About Olúfẹ́mi Táíwò

Olúfẹ́mi Táíwò is Professor of African Political Thought and current Chair at the Africana Studies and Research Center, Cornell University, Ithaca, NY, U.S.A. His research interests include Philosophy of Law, Social and Political Philosophy, Marxism, and African and Africana Philosophy. Táíwò is the author of Legal Naturalism: A Marxist Theory of Law (Ithaca: Cornell University Press, 1996; Paperback 2015), (Chinese Translation, 2013); How Colonialism Preempted Modernity in Africa (Bloomington: Indiana University Press, 2010); Africa Must Be Modern: A Manifesto (Ibadan: Bookcraft, 2012), (North American Edition, Bloomington: Indiana University Press, 2014), Can a Liberal Be a Chief? Can a Chief Be a Liberal? On an Unfinished Business of Colonialism (Chicago: Prickly Paradigm Press, 2021), and Against Decolonisation: Taking African Agency Seriously (London: Hurst, 2022). He was joint editor with Olutoyin Mejiuni and Patricia Cranton of Measuring and Analyzing Informal Learning in the Digital Age (Hershey, PA: IGI Global, 2015).  His writings have been translated into French, Italian, German, Chinese, and Portuguese.  He has taught at universities in Canada, Nigeria, Germany, South Korea, and Jamaica.

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Lecture Nº 10  as PDF

Lecture Nº 9

In Memory of Anton Wilhelm Amo: Genealogies of Decolonization and Tasks of Decoloniality in the 21st Century

by Sabelo J. Ndlovu-Gatsheni

ANTONIOUS GVILIELMUS AMO AFER was a pioneering African intellectual who endured a questioned humanity and inevitably his scholarship picked up key existential and epistemological issues which formed abasis of decolonization as both an epistemological and political movement. These issues ranged from being human itself, injustices of enslavement, the question of being possessed and named by others, vexed identity questions, to the broader problems of Eurocentric human science with its Cartesian dualism at the centre. These issues which troubled the mind of Afer continue to animate struggles for decolonization and to inform the tasks of decoloniality in the 21st century. Therefore, this lecture situates Afer’s concerns within the genealogies of decolonization as it identifies him as one of the early African scholars who laid a foundation for decolonial thinking and indeed being a giant on whose shoulders those pursuing decoloniality should stand. Through his intellectual and academic achievements, Afer directly challenged Eurocentricand racist notions of black people who were said to be less endowed intellectually and who were designated as naturally slaves. The life story and intellectual pedigree of Afer is used here as a departure point to highlight the genealogies of decolonization and to delineate the key tasks of decoloniality of the 21st century. This is necessary because the modern world is on the cusp of a resurgent and insurgent planetary decolonization ranged against racism, injustices (cognitive, political, cultural, economic and social) as well as hegemonic Eurocentric epistemology and knowledge.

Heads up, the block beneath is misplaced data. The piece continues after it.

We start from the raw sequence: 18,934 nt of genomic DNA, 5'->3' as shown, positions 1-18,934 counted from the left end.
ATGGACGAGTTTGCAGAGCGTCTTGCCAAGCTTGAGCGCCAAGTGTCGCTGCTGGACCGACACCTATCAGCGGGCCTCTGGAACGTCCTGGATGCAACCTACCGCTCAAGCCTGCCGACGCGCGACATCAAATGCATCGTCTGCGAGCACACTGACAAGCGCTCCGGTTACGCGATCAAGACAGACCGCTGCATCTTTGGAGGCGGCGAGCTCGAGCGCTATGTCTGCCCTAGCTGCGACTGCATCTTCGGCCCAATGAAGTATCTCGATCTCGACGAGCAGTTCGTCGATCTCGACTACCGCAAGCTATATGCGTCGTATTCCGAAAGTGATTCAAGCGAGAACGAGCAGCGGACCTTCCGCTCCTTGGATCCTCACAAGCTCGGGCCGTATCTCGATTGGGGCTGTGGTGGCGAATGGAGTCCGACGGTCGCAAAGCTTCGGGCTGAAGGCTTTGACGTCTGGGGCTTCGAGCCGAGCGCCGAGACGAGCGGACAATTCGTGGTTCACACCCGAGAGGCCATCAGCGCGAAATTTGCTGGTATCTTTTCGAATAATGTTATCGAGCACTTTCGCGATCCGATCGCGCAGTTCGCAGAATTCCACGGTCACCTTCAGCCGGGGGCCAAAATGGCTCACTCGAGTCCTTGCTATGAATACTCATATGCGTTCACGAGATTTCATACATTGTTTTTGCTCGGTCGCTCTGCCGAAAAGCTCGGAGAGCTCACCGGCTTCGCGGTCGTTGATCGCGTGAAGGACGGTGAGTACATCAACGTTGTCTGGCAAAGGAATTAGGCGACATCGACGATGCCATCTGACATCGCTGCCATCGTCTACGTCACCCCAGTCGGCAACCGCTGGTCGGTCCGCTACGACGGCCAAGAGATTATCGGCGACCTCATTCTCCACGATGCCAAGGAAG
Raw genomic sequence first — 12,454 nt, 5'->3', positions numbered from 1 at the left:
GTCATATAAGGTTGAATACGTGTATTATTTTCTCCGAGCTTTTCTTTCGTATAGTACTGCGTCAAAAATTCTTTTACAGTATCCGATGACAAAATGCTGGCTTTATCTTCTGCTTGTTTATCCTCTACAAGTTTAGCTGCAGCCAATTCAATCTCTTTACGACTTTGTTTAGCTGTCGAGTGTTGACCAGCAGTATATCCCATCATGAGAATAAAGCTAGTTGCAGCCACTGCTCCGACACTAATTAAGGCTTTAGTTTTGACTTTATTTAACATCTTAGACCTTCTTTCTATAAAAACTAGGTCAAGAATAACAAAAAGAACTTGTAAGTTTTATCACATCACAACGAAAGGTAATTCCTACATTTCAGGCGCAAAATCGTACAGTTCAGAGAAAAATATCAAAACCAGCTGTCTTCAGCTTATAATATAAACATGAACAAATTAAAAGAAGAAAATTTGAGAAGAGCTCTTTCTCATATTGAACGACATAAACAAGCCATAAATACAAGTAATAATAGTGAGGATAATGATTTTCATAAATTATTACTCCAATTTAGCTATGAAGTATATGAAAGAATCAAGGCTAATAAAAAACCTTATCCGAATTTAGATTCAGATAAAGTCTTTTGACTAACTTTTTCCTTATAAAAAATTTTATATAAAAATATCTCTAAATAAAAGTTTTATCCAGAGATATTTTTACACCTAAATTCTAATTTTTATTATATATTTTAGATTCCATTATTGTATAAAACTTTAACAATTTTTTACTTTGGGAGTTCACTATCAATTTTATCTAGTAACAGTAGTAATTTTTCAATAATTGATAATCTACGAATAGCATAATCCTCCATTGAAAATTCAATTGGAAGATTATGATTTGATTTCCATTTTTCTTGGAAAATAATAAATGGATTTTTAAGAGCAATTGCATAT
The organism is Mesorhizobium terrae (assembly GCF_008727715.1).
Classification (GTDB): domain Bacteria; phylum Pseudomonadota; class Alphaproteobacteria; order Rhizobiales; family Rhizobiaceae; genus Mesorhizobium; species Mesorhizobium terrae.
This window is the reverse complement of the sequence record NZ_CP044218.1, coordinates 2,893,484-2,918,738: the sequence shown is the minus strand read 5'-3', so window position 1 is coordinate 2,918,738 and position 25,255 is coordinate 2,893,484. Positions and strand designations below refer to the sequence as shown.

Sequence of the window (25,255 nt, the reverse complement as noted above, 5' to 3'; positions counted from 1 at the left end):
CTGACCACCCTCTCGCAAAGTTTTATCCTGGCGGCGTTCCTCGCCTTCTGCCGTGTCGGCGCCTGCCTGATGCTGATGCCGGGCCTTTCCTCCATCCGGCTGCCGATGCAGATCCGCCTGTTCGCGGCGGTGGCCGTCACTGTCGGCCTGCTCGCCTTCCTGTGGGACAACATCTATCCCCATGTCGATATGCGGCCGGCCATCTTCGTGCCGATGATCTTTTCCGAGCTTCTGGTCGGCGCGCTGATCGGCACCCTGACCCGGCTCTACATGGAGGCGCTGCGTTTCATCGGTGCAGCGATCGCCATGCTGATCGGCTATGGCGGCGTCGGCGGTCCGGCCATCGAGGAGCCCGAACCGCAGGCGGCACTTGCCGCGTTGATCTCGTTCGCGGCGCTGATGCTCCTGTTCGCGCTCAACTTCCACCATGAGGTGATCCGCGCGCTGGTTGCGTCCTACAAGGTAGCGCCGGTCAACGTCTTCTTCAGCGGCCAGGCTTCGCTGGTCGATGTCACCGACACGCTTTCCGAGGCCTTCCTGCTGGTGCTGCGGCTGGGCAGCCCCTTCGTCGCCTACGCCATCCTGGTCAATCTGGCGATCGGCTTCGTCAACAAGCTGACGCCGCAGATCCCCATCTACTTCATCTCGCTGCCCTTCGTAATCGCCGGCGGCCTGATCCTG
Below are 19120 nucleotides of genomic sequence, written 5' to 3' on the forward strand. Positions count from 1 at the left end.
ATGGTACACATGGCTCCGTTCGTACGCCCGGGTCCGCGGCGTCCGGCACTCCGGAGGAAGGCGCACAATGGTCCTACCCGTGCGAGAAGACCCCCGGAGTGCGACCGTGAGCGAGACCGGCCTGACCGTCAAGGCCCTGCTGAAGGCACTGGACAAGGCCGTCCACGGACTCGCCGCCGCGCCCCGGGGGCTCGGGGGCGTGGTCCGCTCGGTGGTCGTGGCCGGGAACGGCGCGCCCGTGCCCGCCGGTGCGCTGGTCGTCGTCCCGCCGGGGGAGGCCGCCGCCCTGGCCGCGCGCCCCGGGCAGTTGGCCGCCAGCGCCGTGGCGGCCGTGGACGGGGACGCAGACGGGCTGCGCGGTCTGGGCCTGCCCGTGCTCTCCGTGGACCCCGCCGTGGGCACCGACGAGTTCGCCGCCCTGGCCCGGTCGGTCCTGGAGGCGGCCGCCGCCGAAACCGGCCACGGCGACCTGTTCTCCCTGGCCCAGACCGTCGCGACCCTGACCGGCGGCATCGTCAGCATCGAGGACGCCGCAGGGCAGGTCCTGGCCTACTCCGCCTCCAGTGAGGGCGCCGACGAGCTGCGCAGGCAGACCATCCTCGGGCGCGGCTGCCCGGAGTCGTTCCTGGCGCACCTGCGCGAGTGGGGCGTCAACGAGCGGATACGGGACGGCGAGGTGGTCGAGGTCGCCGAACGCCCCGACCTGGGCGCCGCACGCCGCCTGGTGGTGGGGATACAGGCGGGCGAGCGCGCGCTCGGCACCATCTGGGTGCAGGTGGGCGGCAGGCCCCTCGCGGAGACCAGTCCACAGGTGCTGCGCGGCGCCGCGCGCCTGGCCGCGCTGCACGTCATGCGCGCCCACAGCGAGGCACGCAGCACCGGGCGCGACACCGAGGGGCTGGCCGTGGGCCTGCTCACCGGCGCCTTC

About Sabelo Ndlovu-Gatsheni